The BFD has two panniers that hold more than 275L (not 27.5… Two Hundred and Seventy Five). Who can ask for more? Except bags that big aren’t kept opened up and ready for use. They’re folded up and strapped to the frame. Expanding them requires some fussing and fiddling with the straps. Not the end of the world but it has to be done. And then you need to cinch those four to six straps down to secure the load. And balance your load between the bags or bad things can happen. When you are doing this every day at multiple stops, you start wanting things to be easier… but how?

Enter The Dragon

A Bullitt from Larry vs. Harry. Thats how. A bike purpose-built for a narrow type of use-case: urban utility. The Bullitt is the most nimble and rigidly-framed of the genre: the sports car of the frontloader world. The battery on this bike will be locked in a quasi-concealed, sealed box under the cargo floor of the bike; out of sight from prying eyes and prybars. No more lugging it into the store with me. Most importantly, the bike has a floor in the first place. Cargo is held in a great big open box. I can just walk up, dump my shit in and and take off. No more pre-flight prep.

Also I kind of liked that it looked weird… and I had no idea whether I could ride such a contraption. I don’t get that kind of uncertainty with bikes much these days and I looked forward to the challenge.

Oh, and since LvH decided to call the green paint on the bike Lizzard King, well that makes for an obvious name for the bike.

Bullitts are – wonderfully – built up from frames and customized by a great many of their owners. So even though I am doing a lot of writing-up here, there’s not much point in doing full how-to’s, since thats how most everyone does it already, anyway. So my focus will for the most part be more of a high-level one rather than getting down and into the finer details of Tab A inserting into Slot B etc.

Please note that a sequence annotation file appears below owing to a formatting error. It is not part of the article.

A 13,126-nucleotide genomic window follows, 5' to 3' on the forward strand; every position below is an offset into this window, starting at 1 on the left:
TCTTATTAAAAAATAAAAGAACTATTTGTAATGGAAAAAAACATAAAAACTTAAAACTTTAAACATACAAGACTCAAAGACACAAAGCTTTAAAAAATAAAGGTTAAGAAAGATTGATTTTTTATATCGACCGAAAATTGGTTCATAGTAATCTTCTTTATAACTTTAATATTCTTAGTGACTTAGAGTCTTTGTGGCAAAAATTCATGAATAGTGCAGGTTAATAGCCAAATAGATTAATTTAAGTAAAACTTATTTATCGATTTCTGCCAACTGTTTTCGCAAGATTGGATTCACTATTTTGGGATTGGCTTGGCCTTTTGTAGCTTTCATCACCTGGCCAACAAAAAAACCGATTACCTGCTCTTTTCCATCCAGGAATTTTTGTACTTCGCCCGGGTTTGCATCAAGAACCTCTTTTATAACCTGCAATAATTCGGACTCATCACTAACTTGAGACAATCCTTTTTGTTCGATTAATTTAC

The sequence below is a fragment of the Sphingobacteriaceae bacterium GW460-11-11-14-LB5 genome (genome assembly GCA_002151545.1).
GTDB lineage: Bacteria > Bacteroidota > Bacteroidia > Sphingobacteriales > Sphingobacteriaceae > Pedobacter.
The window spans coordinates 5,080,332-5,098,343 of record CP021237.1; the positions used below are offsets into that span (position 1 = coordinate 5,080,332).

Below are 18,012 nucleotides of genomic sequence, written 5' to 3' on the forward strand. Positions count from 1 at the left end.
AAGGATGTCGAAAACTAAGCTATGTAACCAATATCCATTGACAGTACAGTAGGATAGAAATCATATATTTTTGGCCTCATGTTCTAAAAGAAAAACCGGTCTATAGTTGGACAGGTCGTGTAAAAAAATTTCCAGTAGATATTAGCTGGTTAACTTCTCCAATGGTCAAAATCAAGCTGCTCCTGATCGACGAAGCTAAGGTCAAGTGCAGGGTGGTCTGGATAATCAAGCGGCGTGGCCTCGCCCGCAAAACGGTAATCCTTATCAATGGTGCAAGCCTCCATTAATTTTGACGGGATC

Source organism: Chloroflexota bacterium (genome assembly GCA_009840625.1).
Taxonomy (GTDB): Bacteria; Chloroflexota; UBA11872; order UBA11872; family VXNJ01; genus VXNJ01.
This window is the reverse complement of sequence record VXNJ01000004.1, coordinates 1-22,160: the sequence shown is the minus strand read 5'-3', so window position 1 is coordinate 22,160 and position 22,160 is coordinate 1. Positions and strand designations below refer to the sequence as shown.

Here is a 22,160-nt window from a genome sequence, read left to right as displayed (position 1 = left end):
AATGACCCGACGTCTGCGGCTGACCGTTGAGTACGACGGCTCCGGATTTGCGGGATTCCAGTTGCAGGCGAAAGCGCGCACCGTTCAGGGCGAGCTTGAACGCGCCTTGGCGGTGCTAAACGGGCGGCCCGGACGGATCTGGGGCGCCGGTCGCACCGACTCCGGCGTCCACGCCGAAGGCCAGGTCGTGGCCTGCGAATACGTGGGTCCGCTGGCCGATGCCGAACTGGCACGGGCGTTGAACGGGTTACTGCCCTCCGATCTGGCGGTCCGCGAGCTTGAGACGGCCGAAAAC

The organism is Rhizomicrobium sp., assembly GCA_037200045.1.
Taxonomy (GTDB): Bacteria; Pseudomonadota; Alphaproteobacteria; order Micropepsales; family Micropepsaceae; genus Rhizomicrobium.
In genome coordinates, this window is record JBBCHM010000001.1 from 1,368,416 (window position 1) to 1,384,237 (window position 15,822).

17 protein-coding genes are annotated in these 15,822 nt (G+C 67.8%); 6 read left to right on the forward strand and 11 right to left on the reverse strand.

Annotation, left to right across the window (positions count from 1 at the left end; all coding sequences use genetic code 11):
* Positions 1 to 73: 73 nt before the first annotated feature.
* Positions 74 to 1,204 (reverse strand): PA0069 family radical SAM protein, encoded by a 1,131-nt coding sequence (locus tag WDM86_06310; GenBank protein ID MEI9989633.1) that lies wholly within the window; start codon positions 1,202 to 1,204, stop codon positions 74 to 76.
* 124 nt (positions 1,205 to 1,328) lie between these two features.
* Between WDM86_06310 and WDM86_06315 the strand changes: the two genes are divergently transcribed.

What a mess! A month or so after initial build completion my custom battery arrived… time to take it back apart!

So Lets Build It Already!

So much going on… Where do we start?

The Frame Kit

Your local Larry vs. Harry dealer will happily sell you a complete bike, or even one whose frame has been purpose-built to integrate an electric motor. You can choose an internally geared hub, and the frame has a split in it to allow a belt drive. Lots of options for a complete bike, or buy their frame kit and build your own.

I chose the frame kit route. The kit comes with the frame, fork, steering arm, headsets (plural) installed and a number of other components that are unique to a Bullitt’s construction, so you don’t have to go searching all over creation for weird parts. I also purchased the “honeycomb floor board” (the cargo deck) and the “side panels” (hard sides to the cargo area that turn it into a big bucket). It all arrived in one giant box, too big for UPS so it was a LTL freight carrier in a full sized semi-hauler that brought it in. The truck was so big it had to meet me on the street.

I purchased the frame kit from Splendid Cycles up in Portland, Oregon. I handled the transaction entirely over the phone and the folks at Splendid were both helpful and generous with their time, answering my technical and build questions and making sure I was taken care of. Delivery was prompt and I was frankly amazed at how well the frame was packaged once I got the box opened up. Oddly enough I met the tech who packed my frame online, in the Bullitt Facebook group, who was happy to see I got the frame and confirmed what was visually obvious: he had spent time making sure it was packed well so it would get to me in the same shape it left their shop.

All Wheel Drive

Even though the bike only took me about a month to build so it was at least roadworthy, there was a lot going on with this bike. Most of the reason it was such a pain revolved around this one feature. In the end, it was worth it, but the added complexity of an AWD ebike is not for the faint of heart.

Two-motor AWD means wires everywhere. Hiding them is something of an art form.